Leo has a couple of reasons for hoping to move the mountain that is now podcasting. The first is Apple's recent bullish attitude towards the terms 'pod' and 'podcast,' as they've been filing their own trademarks and sending nastygrams to companies who get even just a little too close to using these words in their names or products. For a term that was born out of the grassroots web broadcasting movement and coined out of love for Apple's little music player, this understandably felt like a slap in the face to many - including even Leo, who was recently dubbed podcaster of the year. Of course, on the flip side of that coin, I can also understand Apple's interest in protecting their product likeness and the word 'pod.' After all - when else has such a goofy, nerdy word become such an icon? Oh what a twisted web of vocabulary and intellectual property we weave.
Leo's second reason, and one that I feel is a bit more significant, is the implication of the deep roots the term 'podcasting' itself has grown, in light of its relationship to the iPod as a word and a product. Leo laments that to so many of podcasting's new target demographic (i.e. - all the non-early adopters who aren't listening to them, yet), the term 'podcast' itself implies that one needs an iPod to download and listen to them. Of course, it's pretty obvious to us nerds that this assumption couldn't be farther from the truth, but that is exactly Leo's point - he wants to change the term to drop that stigma for 'the other half;' the people who might or might not have heard of podcasting, but ultimately don't know much about it. Podcasting is all about leveling the playing field so anyone with some talent can share it with the world - but in this context, the term 'podcasting' is a bit counterproductive to the effort of breaking down the walls for one and all.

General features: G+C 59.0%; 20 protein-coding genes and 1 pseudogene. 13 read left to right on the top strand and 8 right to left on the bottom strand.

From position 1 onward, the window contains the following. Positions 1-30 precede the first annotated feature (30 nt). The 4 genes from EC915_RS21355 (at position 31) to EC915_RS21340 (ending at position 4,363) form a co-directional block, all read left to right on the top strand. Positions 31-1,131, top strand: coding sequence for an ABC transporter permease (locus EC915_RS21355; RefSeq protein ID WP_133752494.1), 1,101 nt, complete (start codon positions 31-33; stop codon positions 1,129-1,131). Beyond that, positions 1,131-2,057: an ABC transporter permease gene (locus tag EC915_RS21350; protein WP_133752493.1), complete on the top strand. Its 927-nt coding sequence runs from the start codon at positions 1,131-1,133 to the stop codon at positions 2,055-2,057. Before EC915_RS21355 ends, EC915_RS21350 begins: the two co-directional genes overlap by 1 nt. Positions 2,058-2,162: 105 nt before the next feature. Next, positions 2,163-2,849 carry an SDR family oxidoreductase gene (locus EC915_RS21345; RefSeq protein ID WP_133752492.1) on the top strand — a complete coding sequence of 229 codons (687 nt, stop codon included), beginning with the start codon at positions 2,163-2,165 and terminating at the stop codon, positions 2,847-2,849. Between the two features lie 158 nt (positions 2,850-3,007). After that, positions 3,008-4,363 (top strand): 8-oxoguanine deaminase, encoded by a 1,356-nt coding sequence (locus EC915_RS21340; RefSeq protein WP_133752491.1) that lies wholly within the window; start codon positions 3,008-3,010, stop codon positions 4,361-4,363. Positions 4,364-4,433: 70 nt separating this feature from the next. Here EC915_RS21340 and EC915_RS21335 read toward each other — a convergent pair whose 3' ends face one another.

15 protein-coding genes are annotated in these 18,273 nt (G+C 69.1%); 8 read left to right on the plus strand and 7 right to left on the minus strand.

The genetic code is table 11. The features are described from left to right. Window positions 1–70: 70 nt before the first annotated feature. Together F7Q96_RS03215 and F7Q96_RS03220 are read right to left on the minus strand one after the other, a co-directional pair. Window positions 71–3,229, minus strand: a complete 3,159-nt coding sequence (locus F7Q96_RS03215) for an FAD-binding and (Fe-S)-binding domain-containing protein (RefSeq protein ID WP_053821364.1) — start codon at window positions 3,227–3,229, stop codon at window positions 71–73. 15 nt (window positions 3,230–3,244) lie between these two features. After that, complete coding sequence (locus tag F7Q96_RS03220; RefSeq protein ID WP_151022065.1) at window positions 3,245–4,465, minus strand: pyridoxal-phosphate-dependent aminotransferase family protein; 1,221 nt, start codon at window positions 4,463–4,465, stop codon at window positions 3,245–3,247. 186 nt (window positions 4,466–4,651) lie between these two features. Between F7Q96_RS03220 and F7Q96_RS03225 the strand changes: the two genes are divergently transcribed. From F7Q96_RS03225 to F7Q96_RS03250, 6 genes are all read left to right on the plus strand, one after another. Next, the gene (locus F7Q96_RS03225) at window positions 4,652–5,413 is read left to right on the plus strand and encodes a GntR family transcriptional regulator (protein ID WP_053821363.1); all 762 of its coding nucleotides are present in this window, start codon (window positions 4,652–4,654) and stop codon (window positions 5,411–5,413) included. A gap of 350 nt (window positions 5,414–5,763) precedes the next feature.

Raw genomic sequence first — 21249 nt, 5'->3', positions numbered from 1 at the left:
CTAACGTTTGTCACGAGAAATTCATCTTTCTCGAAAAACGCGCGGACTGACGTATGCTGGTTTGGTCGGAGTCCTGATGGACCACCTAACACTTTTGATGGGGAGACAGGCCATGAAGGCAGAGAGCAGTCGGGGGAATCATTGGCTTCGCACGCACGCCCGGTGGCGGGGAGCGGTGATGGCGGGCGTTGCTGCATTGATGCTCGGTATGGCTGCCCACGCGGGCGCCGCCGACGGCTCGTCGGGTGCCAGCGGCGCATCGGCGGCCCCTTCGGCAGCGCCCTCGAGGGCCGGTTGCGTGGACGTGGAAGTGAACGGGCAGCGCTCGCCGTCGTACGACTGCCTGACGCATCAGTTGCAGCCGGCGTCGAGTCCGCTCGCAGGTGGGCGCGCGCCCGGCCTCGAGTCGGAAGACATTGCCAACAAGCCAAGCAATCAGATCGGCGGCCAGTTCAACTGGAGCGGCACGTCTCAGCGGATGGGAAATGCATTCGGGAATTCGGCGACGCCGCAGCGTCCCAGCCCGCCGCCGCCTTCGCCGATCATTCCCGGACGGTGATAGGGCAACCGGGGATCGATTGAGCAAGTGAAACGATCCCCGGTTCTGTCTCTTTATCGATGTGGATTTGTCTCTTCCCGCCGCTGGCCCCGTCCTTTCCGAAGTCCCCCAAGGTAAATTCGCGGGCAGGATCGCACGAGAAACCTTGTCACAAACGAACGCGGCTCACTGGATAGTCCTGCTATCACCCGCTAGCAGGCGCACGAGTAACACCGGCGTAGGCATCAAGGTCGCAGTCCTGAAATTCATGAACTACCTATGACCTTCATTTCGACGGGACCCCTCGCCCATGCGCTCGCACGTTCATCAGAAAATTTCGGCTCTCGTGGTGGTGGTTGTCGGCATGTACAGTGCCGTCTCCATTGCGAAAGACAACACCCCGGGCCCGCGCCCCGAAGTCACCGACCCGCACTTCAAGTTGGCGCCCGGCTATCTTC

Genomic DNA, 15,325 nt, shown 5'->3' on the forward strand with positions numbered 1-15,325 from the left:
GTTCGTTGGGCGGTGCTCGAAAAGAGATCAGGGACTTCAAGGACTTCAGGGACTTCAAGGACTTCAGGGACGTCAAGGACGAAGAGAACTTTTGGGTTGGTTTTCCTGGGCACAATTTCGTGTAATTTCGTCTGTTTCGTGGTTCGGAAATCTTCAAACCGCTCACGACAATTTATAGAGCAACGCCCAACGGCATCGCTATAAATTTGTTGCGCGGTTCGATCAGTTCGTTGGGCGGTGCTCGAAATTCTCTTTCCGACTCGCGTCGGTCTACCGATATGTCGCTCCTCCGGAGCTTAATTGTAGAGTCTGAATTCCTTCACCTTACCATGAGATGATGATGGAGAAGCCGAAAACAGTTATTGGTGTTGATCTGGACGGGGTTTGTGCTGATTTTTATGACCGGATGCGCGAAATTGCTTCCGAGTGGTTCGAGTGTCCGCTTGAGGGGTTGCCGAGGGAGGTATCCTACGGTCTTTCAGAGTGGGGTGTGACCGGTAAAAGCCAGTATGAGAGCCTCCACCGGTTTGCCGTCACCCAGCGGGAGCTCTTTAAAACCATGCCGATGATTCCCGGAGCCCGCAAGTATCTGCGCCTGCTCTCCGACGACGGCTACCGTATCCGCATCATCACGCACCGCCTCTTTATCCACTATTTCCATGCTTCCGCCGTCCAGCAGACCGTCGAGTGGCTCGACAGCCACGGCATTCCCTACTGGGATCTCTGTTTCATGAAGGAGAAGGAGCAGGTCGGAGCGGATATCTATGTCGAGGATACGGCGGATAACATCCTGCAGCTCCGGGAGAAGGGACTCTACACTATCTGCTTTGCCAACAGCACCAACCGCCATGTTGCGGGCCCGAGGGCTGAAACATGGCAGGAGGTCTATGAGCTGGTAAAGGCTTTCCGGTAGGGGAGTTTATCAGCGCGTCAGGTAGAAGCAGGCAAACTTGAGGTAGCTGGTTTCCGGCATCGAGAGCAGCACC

Let's face it - there are a lot of other DAPs out there, and a ton of other products on which one can listen to music. The 'song' wasn't renamed to 'pong' or 'iPong' - maybe it would be better, and more accessible, to adopt a generic term like 'netcast,' so more listeners can join the party.